Transnistria appeals to Russia to protect it from Moldova’s ‘economic war’

Politicians in the breakaway region of Transnistria on Wednesday appealed to Russia for protection from what they described as an “economic war” being waged by Moldova, local news agency Novosti Pridnestrovya reported.

The unrecognised region’s parliament issued a resolution calling on Russia to implement “measures to protect Transnistria amid increasing pressure from Moldova”, noting that over 220,000 people in Transnistria held Russian passports and highlighting the region’s “unique positive experience of Russian peacekeeping efforts”.

The resolution called on the UN and other international bodies to prevent the “rights and freedoms” of Transnistria residents from being violated and to “prevent provocations leading to an escalation of tensions”.

The move comes in response to customs regulations introduced by Moldova at the start of the year which raised import and export duties for companies registered in Transnistria.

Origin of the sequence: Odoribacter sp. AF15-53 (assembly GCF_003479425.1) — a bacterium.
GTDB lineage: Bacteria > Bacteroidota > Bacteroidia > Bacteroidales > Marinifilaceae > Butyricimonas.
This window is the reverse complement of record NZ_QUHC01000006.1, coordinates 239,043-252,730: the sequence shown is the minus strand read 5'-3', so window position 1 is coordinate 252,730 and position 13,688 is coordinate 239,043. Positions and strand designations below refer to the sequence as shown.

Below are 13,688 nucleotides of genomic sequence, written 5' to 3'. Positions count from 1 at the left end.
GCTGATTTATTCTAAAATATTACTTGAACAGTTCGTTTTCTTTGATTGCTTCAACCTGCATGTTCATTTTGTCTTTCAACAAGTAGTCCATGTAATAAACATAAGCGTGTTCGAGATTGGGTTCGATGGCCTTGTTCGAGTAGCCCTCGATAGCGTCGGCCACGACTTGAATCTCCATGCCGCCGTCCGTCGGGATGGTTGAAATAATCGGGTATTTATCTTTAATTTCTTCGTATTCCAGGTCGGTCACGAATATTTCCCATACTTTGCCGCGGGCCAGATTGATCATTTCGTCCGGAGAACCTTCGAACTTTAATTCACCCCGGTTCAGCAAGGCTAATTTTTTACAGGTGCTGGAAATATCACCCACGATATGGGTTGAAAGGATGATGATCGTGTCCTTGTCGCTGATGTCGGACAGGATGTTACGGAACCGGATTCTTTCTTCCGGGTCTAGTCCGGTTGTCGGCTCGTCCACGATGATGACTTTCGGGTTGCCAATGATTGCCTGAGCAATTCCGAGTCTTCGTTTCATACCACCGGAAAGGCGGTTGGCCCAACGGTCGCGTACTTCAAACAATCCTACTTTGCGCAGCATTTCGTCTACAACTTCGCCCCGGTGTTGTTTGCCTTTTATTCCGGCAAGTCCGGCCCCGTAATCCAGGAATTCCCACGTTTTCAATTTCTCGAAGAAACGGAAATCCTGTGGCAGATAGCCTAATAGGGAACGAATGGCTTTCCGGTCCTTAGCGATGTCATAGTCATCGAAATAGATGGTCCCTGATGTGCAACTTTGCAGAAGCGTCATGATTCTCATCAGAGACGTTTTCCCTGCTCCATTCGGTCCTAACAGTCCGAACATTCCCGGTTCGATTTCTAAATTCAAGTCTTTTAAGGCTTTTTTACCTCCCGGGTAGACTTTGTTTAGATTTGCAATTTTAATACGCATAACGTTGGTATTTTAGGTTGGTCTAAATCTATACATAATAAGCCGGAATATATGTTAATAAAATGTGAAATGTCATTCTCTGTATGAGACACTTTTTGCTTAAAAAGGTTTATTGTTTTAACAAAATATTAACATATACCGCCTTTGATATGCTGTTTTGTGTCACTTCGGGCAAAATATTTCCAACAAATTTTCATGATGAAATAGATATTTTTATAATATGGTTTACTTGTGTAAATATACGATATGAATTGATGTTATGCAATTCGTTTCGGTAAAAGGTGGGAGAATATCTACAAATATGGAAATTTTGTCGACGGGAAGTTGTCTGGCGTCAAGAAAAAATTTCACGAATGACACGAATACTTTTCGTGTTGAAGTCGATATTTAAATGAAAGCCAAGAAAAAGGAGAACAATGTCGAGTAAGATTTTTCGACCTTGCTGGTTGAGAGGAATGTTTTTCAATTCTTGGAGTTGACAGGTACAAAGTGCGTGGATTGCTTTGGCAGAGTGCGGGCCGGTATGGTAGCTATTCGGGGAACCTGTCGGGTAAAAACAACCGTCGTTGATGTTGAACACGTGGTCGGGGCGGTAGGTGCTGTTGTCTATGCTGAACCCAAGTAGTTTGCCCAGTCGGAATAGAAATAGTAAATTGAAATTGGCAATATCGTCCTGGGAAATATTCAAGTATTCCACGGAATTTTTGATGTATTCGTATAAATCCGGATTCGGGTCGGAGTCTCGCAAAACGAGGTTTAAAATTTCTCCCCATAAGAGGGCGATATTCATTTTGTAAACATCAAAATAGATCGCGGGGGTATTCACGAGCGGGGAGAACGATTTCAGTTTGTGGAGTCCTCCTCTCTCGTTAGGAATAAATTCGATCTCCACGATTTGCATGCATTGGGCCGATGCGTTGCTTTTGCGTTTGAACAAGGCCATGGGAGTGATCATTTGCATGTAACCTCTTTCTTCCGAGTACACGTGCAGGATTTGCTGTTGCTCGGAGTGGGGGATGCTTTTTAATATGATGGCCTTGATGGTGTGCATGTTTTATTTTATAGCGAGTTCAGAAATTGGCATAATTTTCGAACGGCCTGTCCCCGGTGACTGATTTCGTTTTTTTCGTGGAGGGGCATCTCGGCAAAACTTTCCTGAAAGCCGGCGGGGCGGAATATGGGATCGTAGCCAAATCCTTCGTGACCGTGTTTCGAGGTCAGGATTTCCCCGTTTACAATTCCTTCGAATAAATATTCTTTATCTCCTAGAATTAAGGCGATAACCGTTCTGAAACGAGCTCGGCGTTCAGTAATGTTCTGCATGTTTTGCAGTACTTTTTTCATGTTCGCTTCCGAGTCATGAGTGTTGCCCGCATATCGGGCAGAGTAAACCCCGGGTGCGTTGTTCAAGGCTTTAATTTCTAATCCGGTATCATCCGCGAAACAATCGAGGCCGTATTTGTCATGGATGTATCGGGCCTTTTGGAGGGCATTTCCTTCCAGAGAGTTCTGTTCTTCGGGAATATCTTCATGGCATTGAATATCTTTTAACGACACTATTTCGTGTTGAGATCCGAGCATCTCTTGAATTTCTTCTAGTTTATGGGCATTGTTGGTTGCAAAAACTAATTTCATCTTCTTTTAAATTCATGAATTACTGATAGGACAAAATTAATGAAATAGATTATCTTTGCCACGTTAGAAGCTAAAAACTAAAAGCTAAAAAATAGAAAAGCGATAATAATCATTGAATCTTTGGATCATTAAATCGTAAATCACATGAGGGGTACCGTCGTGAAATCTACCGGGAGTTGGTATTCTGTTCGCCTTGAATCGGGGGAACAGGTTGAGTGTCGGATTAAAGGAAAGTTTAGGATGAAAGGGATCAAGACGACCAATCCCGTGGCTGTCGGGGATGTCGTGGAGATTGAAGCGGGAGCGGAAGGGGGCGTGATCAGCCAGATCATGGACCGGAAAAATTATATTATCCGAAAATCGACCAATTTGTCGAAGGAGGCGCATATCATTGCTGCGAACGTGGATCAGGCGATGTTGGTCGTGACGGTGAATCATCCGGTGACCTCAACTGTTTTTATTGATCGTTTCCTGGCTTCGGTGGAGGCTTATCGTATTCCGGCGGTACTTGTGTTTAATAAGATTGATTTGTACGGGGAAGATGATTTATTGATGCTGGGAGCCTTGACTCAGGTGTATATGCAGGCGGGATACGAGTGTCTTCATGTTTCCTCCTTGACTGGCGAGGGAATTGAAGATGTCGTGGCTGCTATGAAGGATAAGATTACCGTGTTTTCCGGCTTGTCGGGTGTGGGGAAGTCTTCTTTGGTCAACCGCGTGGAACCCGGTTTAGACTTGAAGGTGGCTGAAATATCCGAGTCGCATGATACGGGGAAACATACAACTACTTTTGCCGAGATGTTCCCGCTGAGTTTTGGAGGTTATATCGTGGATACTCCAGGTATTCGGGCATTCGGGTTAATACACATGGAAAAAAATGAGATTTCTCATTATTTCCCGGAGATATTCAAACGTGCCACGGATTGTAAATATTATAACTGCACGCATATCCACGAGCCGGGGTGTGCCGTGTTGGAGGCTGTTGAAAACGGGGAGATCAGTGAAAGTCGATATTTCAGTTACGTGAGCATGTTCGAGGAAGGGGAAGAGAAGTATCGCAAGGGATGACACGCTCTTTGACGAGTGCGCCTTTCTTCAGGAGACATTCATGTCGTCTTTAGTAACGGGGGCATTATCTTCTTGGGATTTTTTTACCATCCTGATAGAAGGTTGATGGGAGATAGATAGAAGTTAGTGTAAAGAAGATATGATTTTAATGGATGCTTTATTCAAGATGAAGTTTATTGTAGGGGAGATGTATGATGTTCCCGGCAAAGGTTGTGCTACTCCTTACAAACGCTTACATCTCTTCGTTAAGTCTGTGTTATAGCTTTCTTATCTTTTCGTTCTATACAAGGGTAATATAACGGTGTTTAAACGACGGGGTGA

Transnistria, which is internationally recognised as part of Moldova, declared independence in 1990, leading to a civil war with Chișinău following the collapse of the Soviet Union. The predominantly Russian-speaking region borders Ukraine and is home to a sizeable Russian minority, as well as a Russian military base where around 1,500 troops are stationed.

Wednesday’s gathering of separatist deputies was only the seventh of its kind, with the last such congress in 2006 leading to a referendum on Transnistria becoming part of Russia. While the referendum resulted in an overwhelming majority vote in favour, it was not recognised as legitimate by the international community and was not acted upon by Russia.

Moldovan government spokesperson Daniel Vodă told Radio Chișinău that there was “no danger of escalation” in Transnistria following the resolution and dismissed the congress as part of a Russian-organised campaign to destabilise Moldova.

The Kremlin did not comment on Wednesday’s congress, which was rumoured to have intentionally been organised in advance of Vladimir Putin’s address to Russia’s Federal Assembly on Thursday.

Editor in chief — Kirill Martynov. Terms of use. Privacy policy.